should not have been so indiscreet as to offer you that letter,' and once
more he proffered it.

This time the Greek took it, tore open the envelope, and read it through.

'It is from Lord Danesbury,' said he at length. 'When we parted last, I
was, in a certain sense, my lord's subordinate--that is, there were things
none of his staff or secretaries or attaches or dragomen could do, and I
could do them. Times are changed, and if we are to meet again, it will be
as colleagues. It is true, Mr. Atlee, the ambassador of England and the
envoy of Greece are not exactly of the same rank. I do not permit myself
many illusions, and this is not one of them; but remember, if Great Britain
be a first-rate Power, Greece is a volcano. It is for us to say when there
shall be an eruption.'

It was evident, from the rambling tenor of this speech, he was speaking
rather to conceal his thoughts and give himself time for reflection, than
to enunciate any definite opinion; and so Atlee, with native acuteness,
read him, as he simply bowed a cold assent.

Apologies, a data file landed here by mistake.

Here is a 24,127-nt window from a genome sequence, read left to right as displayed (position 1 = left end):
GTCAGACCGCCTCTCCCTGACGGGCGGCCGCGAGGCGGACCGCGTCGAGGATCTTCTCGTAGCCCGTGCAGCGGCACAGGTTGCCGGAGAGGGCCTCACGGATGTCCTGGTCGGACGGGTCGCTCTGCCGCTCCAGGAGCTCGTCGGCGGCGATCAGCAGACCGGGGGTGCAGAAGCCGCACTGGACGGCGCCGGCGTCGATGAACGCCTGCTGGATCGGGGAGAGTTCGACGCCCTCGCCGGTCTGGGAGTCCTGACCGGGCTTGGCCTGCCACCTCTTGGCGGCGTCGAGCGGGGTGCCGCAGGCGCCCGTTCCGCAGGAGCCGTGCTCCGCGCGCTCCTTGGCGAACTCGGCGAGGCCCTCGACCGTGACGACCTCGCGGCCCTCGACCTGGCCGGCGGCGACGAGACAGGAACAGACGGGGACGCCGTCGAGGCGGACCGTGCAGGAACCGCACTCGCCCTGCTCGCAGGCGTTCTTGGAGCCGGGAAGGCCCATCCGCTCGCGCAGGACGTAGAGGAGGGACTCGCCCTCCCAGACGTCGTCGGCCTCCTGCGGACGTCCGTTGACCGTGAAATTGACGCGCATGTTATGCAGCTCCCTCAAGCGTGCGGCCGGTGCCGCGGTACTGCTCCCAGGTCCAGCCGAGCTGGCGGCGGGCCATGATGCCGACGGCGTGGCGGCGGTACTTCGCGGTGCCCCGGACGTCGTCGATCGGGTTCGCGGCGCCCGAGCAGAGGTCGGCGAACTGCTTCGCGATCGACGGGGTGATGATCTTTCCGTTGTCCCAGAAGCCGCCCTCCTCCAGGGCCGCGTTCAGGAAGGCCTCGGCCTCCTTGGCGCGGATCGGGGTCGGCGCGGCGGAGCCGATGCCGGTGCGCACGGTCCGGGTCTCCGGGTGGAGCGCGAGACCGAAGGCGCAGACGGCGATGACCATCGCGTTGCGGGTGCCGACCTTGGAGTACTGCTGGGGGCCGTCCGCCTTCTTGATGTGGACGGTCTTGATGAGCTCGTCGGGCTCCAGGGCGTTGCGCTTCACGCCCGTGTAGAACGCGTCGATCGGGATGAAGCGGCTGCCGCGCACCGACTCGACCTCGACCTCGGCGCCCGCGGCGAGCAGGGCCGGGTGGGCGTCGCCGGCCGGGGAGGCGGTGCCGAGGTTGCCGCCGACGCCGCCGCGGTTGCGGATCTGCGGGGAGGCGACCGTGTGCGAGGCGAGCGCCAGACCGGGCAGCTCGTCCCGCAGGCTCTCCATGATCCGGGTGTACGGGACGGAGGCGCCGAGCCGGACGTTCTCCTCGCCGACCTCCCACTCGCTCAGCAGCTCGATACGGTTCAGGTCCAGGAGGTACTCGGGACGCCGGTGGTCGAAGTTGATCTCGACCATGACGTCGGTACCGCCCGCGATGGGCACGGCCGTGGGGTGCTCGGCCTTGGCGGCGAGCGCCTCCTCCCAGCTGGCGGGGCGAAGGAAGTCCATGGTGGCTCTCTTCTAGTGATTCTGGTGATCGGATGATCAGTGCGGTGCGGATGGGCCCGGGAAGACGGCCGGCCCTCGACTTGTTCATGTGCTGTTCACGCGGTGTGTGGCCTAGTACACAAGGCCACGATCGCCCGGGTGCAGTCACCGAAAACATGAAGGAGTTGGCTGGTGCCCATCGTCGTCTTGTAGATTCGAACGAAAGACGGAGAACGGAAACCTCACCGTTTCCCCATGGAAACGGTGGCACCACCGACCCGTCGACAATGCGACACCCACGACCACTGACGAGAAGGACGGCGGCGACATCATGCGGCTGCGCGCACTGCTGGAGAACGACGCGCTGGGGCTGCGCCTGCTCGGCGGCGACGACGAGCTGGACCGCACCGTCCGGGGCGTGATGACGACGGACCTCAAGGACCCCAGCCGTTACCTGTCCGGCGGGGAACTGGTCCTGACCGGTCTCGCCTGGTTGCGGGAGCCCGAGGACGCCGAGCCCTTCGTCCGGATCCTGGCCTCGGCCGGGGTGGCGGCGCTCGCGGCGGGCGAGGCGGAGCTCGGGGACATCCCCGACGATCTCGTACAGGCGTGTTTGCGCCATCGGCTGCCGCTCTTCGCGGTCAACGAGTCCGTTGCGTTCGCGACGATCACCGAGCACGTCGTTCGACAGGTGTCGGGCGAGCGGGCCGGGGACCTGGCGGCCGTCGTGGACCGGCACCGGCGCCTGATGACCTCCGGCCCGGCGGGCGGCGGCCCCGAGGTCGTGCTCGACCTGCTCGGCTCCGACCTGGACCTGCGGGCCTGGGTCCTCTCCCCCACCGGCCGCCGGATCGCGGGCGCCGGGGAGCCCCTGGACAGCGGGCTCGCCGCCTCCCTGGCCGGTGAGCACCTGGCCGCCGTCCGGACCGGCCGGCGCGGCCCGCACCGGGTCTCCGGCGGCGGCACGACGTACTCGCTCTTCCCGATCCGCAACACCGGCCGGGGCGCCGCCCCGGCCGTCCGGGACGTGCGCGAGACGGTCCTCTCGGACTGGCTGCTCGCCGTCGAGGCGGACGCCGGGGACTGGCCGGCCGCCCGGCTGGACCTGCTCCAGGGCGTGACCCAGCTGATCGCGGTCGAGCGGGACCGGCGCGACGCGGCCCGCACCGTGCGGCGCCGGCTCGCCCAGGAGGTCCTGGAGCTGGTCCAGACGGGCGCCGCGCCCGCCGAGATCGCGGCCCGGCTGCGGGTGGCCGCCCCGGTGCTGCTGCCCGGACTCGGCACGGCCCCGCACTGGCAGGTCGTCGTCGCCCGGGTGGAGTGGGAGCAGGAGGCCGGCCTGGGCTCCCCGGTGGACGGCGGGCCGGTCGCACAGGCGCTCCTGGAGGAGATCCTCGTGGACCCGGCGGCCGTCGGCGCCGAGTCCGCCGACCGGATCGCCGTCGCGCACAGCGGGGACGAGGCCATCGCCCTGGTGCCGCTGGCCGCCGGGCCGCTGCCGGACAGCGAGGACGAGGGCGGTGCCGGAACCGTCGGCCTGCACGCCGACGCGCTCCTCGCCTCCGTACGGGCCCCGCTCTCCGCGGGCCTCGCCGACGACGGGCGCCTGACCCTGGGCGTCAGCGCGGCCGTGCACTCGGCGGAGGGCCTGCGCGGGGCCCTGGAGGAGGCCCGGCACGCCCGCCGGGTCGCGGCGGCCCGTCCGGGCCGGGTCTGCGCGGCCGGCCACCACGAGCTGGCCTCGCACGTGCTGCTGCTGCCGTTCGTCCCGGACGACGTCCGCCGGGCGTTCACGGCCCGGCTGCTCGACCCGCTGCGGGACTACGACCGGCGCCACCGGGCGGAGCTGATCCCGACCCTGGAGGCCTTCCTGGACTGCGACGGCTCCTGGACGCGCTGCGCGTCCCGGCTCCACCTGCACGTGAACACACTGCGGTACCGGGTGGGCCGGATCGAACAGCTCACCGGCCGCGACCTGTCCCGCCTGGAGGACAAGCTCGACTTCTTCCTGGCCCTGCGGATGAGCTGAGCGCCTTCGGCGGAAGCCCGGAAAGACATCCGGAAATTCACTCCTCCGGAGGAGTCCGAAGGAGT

'Why should I give him back his letters?' burst out the Greek warmly.
'What does he offer me in exchange for them? Money! mere money! By what
presumption does he assume that I must be in such want of money, that the
only question should be the sum? May not the time come when I shall be
questioned in our chamber as to certain matters of policy, and my only
vindication be the documents of this same English ambassador, written
in his own hand, and signed with his name? Will you tell me that the
triumphant assertion of a man's honour is not more to him than bank-notes?'

Though the heroic spirit of this speech went but a short way to deceive
Atlee, who only read it as a plea for a higher price, it was his policy to
seem to believe every word of it, and he looked a perfect picture of quiet

'You little suspect what these letters are?' said the Greek.

I believe I know: I rather think I have a catalogue of them and their
contents,' mildly hinted the other.

'Ah! indeed, and are you prepared to vouch for the accuracy and
completeness of your list?'

'You must be aware it is only my lord himself can answer that question.'

'Is there--in your enumeration--is there the letter about Crete? and the
false news that deceived the Baron de Baude? Is there the note of my
instructions to the Khedive? Is there--I'm sure there is not--any mention
of the negotiation with Stephanotis Bey?'

'I have seen Stephanotis myself; I have just come from him,' said Atlee,
grasping at the escape the name offered.

'Ah, you know the old Paiikao?'

'Intimately; we are, I hope, close friends; he was at Kulbash Pasha's while